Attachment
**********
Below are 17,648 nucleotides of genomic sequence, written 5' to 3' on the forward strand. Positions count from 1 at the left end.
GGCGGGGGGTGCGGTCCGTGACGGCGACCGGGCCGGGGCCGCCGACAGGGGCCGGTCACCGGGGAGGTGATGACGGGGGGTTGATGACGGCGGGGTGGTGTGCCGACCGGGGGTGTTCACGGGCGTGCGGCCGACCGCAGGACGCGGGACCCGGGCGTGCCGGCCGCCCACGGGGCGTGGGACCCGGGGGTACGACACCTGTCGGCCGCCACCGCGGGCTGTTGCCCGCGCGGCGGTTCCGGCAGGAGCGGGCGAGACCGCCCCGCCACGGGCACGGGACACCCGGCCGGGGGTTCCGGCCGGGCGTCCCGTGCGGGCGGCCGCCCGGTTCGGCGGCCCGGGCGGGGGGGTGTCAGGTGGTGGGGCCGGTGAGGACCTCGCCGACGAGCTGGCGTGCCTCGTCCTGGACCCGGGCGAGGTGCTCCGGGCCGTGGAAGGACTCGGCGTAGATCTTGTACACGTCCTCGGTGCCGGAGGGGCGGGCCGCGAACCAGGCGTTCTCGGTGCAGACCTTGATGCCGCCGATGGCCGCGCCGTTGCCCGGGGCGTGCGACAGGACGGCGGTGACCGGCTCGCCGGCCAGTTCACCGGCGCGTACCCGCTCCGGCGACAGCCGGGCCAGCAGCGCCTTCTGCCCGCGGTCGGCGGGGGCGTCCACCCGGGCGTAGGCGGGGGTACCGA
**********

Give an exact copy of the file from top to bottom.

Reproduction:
Below are 17,648 nucleotides of genomic sequence, written 5' to 3' on the forward strand. Positions count from 1 at the left end.
GGCGGGGGGTGCGGTCCGTGACGGCGACCGGGCCGGGGCCGCCGACAGGGGCCGGTCACCGGGGAGGTGATGACGGGGGGTTGATGACGGCGGGGTGGTGTGCCGACCGGGGGTGTTCACGGGCGTGCGGCCGACCGCAGGACGCGGGACCCGGGCGTGCCGGCCGCCCACGGGGCGTGGGACCCGGGGGTACGACACCTGTCGGCCGCCACCGCGGGCTGTTGCCCGCGCGGCGGTTCCGGCAGGAGCGGGCGAGACCGCCCCGCCACGGGCACGGGACACCCGGCCGGGGGTTCCGGCCGGGCGTCCCGTGCGGGCGGCCGCCCGGTTCGGCGGCCCGGGCGGGGGGGTGTCAGGTGGTGGGGCCGGTGAGGACCTCGCCGACGAGCTGGCGTGCCTCGTCCTGGACCCGGGCGAGGTGCTCCGGGCCGTGGAAGGACTCGGCGTAGATCTTGTACACGTCCTCGGTGCCGGAGGGGCGGGCCGCGAACCAGGCGTTCTCGGTGCAGACCTTGATGCCGCCGATGGCCGCGCCGTTGCCCGGGGCGTGCGACAGGACGGCGGTGACCGGCTCGCCGGCCAGTTCACCGGCGCGTACCCGCTCCGGCGACAGCCGGGCCAGCAGCGCCTTCTGCCCGCGGTCGGCGGGGGCGTCCACCCGGGCGTAGGCGGGGGTACCGA